What edible wild mushrooms can be found in Georgia?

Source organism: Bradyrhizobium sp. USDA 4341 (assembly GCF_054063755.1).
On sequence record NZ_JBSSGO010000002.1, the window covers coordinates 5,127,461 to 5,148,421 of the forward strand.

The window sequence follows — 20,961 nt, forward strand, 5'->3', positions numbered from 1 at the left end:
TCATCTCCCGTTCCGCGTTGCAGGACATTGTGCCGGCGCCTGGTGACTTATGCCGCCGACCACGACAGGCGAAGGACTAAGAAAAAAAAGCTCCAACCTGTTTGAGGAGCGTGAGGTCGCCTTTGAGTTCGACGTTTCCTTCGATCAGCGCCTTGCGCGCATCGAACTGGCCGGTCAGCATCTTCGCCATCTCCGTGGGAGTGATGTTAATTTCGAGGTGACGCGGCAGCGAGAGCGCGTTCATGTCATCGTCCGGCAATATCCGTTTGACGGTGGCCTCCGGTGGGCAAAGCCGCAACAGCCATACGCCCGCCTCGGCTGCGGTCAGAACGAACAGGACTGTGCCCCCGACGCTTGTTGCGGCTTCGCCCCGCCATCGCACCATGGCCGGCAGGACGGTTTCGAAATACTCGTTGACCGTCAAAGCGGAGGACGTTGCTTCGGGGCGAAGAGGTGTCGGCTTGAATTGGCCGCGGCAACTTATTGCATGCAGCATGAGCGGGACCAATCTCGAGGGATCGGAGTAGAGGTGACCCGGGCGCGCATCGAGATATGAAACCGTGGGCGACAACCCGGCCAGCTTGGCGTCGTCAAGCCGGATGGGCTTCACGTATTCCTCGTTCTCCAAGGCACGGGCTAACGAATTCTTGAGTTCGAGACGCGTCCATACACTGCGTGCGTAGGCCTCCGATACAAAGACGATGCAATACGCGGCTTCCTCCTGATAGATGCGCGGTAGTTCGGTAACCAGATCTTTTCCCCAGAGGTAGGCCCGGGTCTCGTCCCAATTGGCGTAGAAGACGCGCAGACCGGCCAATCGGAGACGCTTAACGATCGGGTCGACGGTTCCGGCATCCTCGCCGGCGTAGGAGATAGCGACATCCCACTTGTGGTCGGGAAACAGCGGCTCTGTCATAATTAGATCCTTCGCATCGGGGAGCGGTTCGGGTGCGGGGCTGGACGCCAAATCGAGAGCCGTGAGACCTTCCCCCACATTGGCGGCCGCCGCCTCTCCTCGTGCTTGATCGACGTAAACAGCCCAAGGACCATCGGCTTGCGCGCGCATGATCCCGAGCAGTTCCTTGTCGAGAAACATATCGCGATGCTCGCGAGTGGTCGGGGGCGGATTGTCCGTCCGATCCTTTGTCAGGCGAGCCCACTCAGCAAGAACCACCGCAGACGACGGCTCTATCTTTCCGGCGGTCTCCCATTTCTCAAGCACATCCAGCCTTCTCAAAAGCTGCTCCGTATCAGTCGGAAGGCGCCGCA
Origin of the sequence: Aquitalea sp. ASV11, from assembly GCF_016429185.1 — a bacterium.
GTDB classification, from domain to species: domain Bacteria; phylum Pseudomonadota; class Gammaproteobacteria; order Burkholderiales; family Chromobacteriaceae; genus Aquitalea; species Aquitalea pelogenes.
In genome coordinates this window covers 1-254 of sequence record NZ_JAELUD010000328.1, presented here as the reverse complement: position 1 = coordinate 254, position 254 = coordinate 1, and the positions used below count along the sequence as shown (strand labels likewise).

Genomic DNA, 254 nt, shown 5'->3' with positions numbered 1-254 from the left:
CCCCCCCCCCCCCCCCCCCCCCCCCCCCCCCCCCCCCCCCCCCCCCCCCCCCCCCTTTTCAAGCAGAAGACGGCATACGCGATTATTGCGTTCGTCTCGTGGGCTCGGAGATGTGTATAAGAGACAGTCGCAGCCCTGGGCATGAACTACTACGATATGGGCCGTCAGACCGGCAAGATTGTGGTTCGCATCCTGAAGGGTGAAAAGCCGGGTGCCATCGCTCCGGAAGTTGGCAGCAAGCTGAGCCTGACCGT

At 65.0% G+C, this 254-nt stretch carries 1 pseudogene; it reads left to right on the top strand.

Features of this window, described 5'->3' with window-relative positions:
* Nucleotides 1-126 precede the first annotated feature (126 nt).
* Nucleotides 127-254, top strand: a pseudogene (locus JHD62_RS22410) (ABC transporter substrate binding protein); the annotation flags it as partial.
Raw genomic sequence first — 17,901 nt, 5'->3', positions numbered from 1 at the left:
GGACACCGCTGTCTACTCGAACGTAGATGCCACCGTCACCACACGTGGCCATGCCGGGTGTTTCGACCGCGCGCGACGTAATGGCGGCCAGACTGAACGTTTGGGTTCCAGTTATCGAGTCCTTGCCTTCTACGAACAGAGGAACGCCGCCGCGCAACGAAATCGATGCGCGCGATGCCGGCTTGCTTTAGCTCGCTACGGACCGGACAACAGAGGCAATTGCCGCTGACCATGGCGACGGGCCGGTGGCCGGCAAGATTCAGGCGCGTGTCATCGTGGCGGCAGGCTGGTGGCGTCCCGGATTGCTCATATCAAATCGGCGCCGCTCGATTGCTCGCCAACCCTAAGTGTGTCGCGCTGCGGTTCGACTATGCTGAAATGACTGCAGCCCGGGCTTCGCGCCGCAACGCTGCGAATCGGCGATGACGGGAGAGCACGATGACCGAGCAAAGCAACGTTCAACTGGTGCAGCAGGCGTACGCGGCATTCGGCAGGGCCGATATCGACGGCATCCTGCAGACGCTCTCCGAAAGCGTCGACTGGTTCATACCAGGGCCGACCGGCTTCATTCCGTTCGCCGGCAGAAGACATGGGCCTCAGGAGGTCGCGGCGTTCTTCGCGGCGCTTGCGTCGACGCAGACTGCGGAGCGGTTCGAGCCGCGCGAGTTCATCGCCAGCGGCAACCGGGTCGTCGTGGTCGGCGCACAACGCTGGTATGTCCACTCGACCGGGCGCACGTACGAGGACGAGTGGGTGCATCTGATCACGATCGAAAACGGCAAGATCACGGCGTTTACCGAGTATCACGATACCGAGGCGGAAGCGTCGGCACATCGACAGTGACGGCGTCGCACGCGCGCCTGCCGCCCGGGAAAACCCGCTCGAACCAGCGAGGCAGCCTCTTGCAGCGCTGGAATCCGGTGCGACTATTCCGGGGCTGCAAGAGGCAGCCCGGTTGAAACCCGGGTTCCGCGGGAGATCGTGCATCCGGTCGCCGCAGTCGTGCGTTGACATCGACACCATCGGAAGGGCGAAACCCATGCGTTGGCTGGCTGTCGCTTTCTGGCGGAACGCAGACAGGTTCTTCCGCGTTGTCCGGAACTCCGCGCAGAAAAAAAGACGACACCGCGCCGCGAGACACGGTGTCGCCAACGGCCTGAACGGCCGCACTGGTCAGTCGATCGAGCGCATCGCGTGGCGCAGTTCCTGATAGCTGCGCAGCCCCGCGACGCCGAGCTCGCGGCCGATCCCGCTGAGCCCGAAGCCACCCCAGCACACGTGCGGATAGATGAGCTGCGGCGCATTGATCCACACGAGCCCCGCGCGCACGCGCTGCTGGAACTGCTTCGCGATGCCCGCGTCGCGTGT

Common mushrooms available in fall in Georgia include the meadow mushroom—also called pink bottoms, which are typically found in grass lawns and fields—also oyster and puff balls, which are totally globular, roundish and white: If you cut them open and they’re pure white, they’re edible. They’re the first wild mushroom that many people eat, including myself in 1975. In Georgia forests, you can find chanterelles, one of the world-class edibles, and porcini. In the spring, you can find morels in Georgia’s mountainous areas. How do you recommend getting started as a mushroom forager? The best thing you can do is find someone you know who already collects mushrooms and convince them to take you out—buy them lunch or some other gentle, friendly bribe. You might also take a class at a continuing education center or nature preserve. At the back of my book, there’s a list with recommended guides and Internet sites including the Mushroom Club of Georgia. [www.gamushroomclub.org] Is there an adv